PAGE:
Christopher Golden and Tim Lebbon are the authors of the new historical paranormal series The Secret Journeys of Jack London. Book one, The Wild, is one sale now. To learn more about The Secret Journeys of Jack London: The Wild, you can view the electronic press kit, and there are links to the other stops for the blog tour here.
How did you get the idea to do a historical paranormal series about the young Jack London? It's quite an unusual concept next to all the modern paranormal YA books out there.
CG: When writers spend time hanging around other writers, crazy ideas come up all the time, and some of them solidify, but rarely do them come together as perfectly as this one. Tim and I were at World Horror Convention in Toronto, out having Thai food and drinks with about a dozen other people. He can tell you where it sprang from (that's his story to tell), but the conversation came around to "vampire polar bears," and I perked up immediately. I insisted that we had to write that, and somehow the two of us decided that it had to be the "true" story of Jack London's adventures in the frozen north. Pretty soon, we had a trilogy of books in mind. I should note that there are no vampire polar bears in the first two books...but we'll get to them. In any case, we walked out of that dinner having made a deal with a publisher who happened to be sitting at the table with us, but his business partner didn't like the terms of the deal, so we had to find another home for it...and the end result is one of the most beautiful books I've ever been involved in.
TL: From little seeds... Chris and I first met up when he asked me to write a short story or his Hellboy anthology Odder Jobs. Soon after that he commissioned an original Hellboy novel from me, Unnatural Selection, for Simon & Schuster. Then, when an editor at S&S was looking for someone to novelise the 30 Days of Night movie, my name came up. Now, back to the meal in this Thai restaurant in Toronto. Plates were being scraped, extra bottles of wine ordered. Chats stretched back and forth across the table, and someone (I can't remember who), asked me if I'd added any significant scenes to the 30 Days of Night novelisation. I told them about the one large scene I'd added which I think would have looked incredible in the movie––when a Polar bear wanders into Barrow, and the vampires stalking the town 'play' with it, like a cat plays with a mouse, before slaughtering it. "So did they kill it?" I was asked. "I guess so," I said. "Otherwise ... vampire Polar bears." And from Chris across the table I heard, "You know what? We can totally do that!" And I said, "Yeah, vampire Polar bears in Alaska, stalking Jack London." The seed was planted.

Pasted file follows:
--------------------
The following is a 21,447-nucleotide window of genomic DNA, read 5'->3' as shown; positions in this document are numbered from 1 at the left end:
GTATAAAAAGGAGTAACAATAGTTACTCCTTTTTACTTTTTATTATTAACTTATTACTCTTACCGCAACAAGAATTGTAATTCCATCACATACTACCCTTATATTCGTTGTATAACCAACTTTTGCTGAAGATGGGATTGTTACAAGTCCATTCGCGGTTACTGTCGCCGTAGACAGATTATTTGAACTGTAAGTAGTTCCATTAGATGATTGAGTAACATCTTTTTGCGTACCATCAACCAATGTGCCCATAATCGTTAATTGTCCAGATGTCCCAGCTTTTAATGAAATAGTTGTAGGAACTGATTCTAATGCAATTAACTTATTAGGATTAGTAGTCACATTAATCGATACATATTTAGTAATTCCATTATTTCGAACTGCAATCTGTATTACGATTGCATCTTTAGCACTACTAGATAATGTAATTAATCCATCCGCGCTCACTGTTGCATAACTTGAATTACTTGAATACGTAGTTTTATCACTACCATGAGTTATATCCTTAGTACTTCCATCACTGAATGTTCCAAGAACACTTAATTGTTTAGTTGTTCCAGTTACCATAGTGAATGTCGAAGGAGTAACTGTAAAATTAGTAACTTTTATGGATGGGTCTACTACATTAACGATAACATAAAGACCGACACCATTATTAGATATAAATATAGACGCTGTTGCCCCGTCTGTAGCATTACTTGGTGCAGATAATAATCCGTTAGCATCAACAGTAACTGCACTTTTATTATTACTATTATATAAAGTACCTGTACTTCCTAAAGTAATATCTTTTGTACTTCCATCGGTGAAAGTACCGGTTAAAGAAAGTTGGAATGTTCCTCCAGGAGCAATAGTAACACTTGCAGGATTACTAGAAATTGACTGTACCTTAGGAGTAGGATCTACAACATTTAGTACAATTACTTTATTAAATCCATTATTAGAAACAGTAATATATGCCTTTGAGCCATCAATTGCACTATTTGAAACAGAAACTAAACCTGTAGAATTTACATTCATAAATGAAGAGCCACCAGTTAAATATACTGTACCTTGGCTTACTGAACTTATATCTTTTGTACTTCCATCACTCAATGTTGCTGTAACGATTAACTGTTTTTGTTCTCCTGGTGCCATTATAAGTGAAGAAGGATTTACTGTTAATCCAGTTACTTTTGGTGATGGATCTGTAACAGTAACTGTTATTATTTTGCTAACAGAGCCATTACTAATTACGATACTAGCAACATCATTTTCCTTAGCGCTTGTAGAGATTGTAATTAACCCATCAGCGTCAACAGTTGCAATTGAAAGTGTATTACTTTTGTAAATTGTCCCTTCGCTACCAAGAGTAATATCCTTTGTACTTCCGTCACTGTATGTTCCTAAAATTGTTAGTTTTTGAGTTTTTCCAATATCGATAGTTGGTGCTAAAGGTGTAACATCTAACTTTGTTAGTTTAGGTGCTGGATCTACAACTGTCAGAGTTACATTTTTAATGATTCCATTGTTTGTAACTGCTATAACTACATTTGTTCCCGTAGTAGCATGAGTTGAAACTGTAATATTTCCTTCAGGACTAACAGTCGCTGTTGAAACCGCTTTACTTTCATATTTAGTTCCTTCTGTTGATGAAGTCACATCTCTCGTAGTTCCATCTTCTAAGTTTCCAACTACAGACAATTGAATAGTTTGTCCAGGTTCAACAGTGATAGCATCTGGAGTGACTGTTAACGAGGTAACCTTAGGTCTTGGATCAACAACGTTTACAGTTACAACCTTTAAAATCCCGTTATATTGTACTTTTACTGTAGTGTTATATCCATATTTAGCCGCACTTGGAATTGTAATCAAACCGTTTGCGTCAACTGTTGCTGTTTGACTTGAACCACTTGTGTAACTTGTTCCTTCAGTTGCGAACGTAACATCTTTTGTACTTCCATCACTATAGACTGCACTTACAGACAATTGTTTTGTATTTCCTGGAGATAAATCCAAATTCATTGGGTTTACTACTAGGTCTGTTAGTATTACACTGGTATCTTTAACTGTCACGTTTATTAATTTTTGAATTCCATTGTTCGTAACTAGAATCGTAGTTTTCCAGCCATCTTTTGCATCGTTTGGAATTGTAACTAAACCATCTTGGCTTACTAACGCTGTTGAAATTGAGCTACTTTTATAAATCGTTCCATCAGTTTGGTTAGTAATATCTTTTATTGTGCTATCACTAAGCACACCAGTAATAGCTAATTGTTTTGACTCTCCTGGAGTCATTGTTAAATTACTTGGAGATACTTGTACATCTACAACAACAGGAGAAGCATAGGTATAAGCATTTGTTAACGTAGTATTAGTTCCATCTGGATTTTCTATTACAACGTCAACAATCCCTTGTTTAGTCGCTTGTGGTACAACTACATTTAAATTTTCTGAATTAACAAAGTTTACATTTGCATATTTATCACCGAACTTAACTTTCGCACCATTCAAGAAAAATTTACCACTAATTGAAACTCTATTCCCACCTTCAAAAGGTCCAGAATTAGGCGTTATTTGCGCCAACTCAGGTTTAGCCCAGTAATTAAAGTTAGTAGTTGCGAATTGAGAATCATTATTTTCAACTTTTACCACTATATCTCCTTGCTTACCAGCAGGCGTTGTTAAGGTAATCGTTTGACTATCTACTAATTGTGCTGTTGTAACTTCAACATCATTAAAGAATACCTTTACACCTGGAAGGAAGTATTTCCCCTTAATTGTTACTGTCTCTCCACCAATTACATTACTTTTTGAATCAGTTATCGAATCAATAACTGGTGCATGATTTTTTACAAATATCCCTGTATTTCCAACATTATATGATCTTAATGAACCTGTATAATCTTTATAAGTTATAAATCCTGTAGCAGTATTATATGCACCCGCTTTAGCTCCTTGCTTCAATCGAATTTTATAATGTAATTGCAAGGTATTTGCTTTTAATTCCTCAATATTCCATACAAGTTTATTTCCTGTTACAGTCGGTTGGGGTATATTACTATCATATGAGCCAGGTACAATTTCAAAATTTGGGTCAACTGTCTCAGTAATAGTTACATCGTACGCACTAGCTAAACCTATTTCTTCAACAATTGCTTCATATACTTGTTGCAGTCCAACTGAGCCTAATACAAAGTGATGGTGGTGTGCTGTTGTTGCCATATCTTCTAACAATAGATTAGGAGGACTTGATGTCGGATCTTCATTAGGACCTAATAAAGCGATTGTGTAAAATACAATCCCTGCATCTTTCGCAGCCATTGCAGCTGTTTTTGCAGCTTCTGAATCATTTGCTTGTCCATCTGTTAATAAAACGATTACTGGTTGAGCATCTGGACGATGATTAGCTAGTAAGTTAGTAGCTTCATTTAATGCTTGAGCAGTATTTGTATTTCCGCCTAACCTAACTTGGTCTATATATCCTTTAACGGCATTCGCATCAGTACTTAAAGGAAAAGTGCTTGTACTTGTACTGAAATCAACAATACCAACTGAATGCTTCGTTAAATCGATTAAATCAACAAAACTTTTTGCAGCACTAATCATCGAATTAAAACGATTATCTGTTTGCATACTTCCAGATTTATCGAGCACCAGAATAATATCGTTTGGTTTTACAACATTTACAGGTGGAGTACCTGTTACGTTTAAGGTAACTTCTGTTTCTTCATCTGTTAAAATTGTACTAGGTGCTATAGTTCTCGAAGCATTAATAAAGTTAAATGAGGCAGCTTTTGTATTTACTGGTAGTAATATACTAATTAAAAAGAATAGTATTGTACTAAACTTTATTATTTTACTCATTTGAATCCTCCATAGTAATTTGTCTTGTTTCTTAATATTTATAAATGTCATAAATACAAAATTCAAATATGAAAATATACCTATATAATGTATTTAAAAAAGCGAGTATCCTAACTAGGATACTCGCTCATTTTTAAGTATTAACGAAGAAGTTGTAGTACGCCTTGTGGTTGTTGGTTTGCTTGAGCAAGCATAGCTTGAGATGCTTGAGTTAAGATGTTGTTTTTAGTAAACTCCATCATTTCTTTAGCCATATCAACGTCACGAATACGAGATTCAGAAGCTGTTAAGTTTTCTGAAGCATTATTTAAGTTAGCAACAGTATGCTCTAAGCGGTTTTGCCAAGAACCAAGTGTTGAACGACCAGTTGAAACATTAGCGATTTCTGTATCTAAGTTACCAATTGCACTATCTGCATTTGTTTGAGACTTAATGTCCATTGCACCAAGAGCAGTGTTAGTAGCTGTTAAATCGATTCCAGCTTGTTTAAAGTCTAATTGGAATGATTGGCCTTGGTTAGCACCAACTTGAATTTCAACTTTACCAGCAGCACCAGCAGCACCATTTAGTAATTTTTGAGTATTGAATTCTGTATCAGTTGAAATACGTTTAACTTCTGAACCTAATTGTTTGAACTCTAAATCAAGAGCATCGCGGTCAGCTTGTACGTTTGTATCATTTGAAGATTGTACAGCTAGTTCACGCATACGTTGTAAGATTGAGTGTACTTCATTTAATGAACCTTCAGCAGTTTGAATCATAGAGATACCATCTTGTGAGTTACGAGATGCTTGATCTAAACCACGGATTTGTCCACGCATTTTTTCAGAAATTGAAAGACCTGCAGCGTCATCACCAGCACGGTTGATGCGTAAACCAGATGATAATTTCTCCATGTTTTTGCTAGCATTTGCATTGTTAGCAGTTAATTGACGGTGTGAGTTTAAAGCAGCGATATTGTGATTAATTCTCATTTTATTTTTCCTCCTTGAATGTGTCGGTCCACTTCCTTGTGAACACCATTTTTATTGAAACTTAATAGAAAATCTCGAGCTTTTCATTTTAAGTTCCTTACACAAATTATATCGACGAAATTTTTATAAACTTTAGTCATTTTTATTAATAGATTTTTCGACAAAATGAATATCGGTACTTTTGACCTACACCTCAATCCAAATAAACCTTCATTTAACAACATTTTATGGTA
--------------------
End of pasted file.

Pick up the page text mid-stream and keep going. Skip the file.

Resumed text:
What kind of research did you do for the historical setting? Are most of the supernatural elements invented by you or did you base them on mythology or legends?
CG: We did a lot of research about Jack London's life and work, as well as about the Yukon territory during that time period. It's fascinating stuff, full of desperation and hope in equal measure. The supernatural elements are variations on existing legends. We took the parts we liked and crafted them into something we hope is unique.
TL: I found the research hugely enjoyable. We had to re-read The Call of the Wild first, of course, and I hadn't read that book since my teens. Still a stunning piece of work. Then we read a couple of Jack London biographies, and I also read some of his short stories and autobiographical work. Researching the period and place was also a lot of fun, and a little traumatic at times. Those were harsh times, and it's incredible learning what trials Jack London went through on his search for gold. And, of course, his search for adventure that would drive him all through his tragically short life. I discovered my favourite quote whilst researching Jack, and we used it in the front of the book: "The function of man is to live, not to exist". You tend to see the same idea quoted all over the place now as, "One life. Live it." But I prefer Jack's ...
What was the process of co-writing the book like? (this is something I've always been interested in learning more about when I read a book by multiple authors!)
CG: Tim and I tend to work differently from my other collaborative experiences. We start with an outline, of course, and we do trade off chapters, each writing one and then sending it off for the other to edit. Then the other author writes the next chapter and so on. But Tim and I also usually write a chapter and then get on the phone and discuss in detail what should come next, not relying on the outline so heavily.
TL: It's a really organic process, as Chris intimated. And while the actual sitting down writing bit is done on our own, we're in almost constant contact about the book, talking most days and making sure we're both on the same page about where we're going. The outline's always there, but we've found that once we start a novel we rarely look at the outline again. The novel takes over and steers itself as we discover more about the story. We're about to start our seventh book together, and it's a very satisfying partnership. Although I do all the hard work, of course.
Do you have plans for more books in the series and if so can you give us any hints about them?
CG: We've already written the second book, THE SECRET JOURNEYS OF JACK LONDON: THE SEA WOLVES, which will be out in 2012. We're just beginning work on the third in the trilogy.
TL: ... which will be called WHITE FANGS. And which will feature those creatures mentioned above.
Is there anything else you would like to add?
TL: Only that we hope you enjoy the book, and keep your eyes on cinema schedules! Fox own the rights, and Chris and I have already delivered our screenplay.